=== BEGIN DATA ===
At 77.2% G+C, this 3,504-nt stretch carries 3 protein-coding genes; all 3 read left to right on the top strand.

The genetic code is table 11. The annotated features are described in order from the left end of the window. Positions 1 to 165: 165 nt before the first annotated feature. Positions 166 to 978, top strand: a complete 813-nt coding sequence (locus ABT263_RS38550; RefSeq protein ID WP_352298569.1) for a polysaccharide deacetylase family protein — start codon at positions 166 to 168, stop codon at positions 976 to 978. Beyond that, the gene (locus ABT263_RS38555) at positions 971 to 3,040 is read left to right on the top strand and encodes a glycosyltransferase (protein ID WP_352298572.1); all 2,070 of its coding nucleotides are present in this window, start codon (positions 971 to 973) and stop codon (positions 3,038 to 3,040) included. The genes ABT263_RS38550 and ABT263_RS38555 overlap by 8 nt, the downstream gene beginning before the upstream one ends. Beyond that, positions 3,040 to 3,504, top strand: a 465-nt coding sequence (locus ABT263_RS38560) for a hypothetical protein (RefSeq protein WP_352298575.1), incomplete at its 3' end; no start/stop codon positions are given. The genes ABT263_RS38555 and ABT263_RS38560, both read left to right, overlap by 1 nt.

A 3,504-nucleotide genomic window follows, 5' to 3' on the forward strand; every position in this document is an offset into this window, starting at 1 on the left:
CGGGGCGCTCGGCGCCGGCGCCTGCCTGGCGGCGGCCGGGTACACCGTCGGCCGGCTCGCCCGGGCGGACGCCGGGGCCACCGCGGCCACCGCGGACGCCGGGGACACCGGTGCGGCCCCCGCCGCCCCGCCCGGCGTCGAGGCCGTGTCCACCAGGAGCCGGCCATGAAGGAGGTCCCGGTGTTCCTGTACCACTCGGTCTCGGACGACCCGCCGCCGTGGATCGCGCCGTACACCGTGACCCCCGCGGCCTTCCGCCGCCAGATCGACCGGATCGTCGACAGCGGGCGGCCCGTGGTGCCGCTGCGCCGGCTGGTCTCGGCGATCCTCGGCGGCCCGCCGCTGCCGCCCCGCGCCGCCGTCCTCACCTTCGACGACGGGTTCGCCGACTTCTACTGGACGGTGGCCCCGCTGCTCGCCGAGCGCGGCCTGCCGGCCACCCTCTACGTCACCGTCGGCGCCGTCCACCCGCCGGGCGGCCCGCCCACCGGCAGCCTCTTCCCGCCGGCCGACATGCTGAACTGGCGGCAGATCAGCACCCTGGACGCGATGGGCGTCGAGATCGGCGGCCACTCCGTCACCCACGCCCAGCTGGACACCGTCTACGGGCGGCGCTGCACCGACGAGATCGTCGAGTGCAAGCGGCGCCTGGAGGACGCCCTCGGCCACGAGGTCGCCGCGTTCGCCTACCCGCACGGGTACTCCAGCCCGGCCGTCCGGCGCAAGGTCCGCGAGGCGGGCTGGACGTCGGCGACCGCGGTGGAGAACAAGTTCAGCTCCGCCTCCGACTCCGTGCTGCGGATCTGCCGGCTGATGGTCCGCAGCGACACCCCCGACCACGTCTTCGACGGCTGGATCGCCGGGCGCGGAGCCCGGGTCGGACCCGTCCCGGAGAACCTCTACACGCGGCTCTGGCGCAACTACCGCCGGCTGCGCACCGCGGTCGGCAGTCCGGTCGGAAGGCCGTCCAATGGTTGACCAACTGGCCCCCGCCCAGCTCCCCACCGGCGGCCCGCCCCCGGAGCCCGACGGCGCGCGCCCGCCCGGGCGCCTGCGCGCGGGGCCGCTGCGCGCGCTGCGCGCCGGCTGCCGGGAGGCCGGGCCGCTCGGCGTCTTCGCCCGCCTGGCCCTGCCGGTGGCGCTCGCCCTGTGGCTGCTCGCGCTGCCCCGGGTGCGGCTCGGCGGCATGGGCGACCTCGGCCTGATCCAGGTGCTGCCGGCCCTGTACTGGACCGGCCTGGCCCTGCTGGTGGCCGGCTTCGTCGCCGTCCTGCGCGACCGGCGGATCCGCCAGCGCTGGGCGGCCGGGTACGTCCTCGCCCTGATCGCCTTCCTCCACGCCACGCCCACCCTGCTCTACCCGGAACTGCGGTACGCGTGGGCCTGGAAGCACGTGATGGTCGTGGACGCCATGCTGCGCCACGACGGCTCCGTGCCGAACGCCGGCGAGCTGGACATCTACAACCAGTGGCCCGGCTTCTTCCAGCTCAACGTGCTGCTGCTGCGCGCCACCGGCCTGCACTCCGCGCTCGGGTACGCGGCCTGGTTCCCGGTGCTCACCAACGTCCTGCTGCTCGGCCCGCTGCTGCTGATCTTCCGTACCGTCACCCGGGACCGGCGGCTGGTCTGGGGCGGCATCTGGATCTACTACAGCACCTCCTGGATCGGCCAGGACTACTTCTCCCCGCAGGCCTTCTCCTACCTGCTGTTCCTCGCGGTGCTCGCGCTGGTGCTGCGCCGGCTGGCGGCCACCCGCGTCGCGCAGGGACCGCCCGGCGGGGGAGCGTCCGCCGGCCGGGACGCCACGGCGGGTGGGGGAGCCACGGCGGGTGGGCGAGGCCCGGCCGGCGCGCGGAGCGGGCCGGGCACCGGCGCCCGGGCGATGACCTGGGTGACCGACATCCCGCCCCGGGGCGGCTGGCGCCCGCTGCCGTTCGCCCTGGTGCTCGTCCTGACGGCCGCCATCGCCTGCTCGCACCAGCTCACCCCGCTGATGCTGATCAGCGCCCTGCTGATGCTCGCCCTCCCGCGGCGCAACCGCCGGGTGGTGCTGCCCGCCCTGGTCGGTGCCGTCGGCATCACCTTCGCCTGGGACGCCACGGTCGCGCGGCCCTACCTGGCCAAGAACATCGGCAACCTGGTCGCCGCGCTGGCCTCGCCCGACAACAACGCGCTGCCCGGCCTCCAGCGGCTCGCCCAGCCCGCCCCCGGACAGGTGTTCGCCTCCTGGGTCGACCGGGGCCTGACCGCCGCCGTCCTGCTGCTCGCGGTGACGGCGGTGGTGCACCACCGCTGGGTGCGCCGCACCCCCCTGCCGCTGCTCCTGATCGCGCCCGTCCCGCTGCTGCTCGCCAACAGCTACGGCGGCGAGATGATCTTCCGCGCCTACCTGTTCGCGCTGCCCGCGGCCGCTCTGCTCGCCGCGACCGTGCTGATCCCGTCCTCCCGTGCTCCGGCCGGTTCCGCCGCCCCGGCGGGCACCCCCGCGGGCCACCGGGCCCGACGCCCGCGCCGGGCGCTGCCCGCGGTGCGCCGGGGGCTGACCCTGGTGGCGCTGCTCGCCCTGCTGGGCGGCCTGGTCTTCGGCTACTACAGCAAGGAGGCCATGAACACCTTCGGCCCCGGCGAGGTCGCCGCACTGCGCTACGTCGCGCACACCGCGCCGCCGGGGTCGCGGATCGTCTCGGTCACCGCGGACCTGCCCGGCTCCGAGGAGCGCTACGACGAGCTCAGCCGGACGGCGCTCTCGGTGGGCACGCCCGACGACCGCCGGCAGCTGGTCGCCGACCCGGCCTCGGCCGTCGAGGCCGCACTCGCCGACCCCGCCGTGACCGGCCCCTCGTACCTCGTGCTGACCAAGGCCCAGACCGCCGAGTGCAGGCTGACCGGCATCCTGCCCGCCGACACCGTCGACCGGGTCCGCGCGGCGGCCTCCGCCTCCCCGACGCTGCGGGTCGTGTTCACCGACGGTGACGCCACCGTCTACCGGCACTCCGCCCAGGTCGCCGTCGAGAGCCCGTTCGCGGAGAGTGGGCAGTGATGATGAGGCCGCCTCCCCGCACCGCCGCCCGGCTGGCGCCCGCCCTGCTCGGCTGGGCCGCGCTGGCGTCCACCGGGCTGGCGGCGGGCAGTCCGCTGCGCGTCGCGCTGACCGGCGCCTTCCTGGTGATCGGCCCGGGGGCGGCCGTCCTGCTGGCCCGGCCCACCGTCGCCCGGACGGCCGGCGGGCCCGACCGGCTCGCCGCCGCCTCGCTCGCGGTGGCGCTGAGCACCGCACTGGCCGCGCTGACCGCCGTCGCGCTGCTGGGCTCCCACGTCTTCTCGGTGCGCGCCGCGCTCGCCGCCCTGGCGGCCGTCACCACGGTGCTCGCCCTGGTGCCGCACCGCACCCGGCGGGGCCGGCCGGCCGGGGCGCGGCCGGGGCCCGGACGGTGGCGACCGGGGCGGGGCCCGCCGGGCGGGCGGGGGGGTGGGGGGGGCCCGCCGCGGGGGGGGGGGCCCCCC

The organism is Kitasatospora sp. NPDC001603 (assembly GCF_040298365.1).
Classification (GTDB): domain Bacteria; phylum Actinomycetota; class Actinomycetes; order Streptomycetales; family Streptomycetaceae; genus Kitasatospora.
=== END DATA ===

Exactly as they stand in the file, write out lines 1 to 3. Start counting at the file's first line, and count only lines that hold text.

At 77.2% G+C, this 3,504-nt stretch carries 3 protein-coding genes; all 3 read left to right on the top strand.

The genetic code is table 11. The annotated features are described in order from the left end of the window. Positions 1 to 165: 165 nt before the first annotated feature. Positions 166 to 978, top strand: a complete 813-nt coding sequence (locus ABT263_RS38550; RefSeq protein ID WP_352298569.1) for a polysaccharide deacetylase family protein — start codon at positions 166 to 168, stop codon at positions 976 to 978. Beyond that, the gene (locus ABT263_RS38555) at positions 971 to 3,040 is read left to right on the top strand and encodes a glycosyltransferase (protein ID WP_352298572.1); all 2,070 of its coding nucleotides are present in this window, start codon (positions 971 to 973) and stop codon (positions 3,038 to 3,040) included. The genes ABT263_RS38550 and ABT263_RS38555 overlap by 8 nt, the downstream gene beginning before the upstream one ends. Beyond that, positions 3,040 to 3,504, top strand: a 465-nt coding sequence (locus ABT263_RS38560) for a hypothetical protein (RefSeq protein WP_352298575.1), incomplete at its 3' end; no start/stop codon positions are given. The genes ABT263_RS38555 and ABT263_RS38560, both read left to right, overlap by 1 nt.

A 3,504-nucleotide genomic window follows, 5' to 3' on the forward strand; every position in this document is an offset into this window, starting at 1 on the left: